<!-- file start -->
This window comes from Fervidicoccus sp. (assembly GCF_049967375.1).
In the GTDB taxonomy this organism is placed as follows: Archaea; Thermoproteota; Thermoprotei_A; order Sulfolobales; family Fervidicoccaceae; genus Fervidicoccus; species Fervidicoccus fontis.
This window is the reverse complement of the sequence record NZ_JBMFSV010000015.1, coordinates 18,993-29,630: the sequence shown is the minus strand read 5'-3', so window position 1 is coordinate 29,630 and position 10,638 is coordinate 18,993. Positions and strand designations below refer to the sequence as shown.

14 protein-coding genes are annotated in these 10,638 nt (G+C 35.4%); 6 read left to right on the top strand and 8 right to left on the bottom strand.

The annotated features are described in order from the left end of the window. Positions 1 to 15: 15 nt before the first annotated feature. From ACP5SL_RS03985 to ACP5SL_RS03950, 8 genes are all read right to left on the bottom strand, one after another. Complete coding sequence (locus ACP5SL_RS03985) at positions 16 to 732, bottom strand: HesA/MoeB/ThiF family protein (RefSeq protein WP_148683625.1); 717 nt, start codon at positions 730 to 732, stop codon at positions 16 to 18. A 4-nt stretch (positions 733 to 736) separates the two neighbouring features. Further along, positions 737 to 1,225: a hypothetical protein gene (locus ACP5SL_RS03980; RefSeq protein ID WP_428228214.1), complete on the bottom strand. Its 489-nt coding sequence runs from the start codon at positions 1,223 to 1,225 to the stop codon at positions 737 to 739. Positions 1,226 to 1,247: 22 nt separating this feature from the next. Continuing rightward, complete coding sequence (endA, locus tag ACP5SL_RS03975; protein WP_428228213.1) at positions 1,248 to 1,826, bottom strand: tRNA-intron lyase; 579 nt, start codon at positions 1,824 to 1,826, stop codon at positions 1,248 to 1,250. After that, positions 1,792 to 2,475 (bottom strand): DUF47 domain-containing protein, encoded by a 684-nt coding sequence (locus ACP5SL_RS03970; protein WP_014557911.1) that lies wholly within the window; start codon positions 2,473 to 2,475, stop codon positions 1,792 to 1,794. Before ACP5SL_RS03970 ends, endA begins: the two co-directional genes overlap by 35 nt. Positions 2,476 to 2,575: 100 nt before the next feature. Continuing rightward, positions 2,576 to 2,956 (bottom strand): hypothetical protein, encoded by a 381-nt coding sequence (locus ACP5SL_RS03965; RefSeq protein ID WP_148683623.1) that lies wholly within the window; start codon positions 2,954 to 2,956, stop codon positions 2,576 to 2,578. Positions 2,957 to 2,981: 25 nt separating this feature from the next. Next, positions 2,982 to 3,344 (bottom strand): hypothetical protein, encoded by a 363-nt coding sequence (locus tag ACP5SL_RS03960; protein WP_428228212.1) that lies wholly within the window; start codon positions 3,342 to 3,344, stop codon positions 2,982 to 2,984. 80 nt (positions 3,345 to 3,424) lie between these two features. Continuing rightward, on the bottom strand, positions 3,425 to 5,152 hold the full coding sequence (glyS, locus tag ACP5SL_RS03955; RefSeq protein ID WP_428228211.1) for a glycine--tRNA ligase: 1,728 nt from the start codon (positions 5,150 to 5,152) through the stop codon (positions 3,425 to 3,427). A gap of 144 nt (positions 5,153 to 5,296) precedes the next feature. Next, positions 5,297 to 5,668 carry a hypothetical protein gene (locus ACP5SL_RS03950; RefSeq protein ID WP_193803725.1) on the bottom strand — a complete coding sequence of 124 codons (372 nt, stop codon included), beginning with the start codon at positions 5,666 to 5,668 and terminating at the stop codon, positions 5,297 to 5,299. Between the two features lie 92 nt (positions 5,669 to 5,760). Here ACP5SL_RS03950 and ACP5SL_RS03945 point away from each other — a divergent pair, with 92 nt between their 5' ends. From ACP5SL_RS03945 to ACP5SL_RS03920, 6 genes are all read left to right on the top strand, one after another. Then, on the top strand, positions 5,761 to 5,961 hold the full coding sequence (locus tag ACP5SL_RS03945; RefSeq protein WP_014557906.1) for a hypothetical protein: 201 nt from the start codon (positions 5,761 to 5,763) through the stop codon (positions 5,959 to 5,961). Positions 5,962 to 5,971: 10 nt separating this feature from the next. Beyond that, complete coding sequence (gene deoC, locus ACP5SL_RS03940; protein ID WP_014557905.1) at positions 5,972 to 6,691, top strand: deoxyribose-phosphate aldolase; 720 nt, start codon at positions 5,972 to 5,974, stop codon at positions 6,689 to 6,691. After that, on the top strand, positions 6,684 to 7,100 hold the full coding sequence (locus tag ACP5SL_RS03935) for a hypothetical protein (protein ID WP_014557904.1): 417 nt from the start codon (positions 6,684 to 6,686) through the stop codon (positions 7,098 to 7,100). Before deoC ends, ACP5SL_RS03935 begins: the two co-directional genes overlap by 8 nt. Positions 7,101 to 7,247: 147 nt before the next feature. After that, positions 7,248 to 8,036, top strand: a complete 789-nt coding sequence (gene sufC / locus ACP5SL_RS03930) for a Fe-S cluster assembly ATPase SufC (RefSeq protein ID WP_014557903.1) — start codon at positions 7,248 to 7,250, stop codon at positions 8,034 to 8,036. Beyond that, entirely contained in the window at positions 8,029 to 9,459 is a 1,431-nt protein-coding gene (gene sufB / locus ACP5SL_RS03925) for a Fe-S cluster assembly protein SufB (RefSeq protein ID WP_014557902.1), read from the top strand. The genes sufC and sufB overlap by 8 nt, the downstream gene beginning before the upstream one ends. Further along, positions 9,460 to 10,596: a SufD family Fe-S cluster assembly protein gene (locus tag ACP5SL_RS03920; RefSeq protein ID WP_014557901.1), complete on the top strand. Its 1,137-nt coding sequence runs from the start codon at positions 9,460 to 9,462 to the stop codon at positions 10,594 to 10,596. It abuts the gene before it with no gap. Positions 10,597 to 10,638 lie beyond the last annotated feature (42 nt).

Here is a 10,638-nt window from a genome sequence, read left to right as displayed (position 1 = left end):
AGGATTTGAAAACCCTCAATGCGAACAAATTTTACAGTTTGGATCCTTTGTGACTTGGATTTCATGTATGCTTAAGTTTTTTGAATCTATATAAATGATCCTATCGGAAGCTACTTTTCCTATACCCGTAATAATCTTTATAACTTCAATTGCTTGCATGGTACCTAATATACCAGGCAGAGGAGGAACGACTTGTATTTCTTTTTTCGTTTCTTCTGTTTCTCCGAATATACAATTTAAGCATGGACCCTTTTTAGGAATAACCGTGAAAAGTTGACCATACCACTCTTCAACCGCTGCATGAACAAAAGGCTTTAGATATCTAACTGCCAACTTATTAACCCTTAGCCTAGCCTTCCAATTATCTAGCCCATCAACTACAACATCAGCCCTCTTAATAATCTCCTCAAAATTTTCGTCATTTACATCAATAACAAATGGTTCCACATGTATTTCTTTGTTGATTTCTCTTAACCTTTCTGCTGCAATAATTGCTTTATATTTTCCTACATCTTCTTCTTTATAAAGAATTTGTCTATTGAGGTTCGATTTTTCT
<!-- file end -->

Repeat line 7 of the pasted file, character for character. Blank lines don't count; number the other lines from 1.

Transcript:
AGGATTTGAAAACCCTCAATGCGAACAAATTTTACAGTTTGGATCCTTTGTGACTTGGATTTCATGTATGCTTAAGTTTTTTGAATCTATATAAATGATCCTATCGGAAGCTACTTTTCCTATACCCGTAATAATCTTTATAACTTCAATTGCTTGCATGGTACCTAATATACCAGGCAGAGGAGGAACGACTTGTATTTCTTTTTTCGTTTCTTCTGTTTCTCCGAATATACAATTTAAGCATGGACCCTTTTTAGGAATAACCGTGAAAAGTTGACCATACCACTCTTCAACCGCTGCATGAACAAAAGGCTTTAGATATCTAACTGCCAACTTATTAACCCTTAGCCTAGCCTTCCAATTATCTAGCCCATCAACTACAACATCAGCCCTCTTAATAATCTCCTCAAAATTTTCGTCATTTACATCAATAACAAATGGTTCCACATGTATTTCTTTGTTGATTTCTCTTAACCTTTCTGCTGCAATAATTGCTTTATATTTTCCTACATCTTCTTCTTTATAAAGAATTTGTCTATTGAGGTTCGATTTTTCT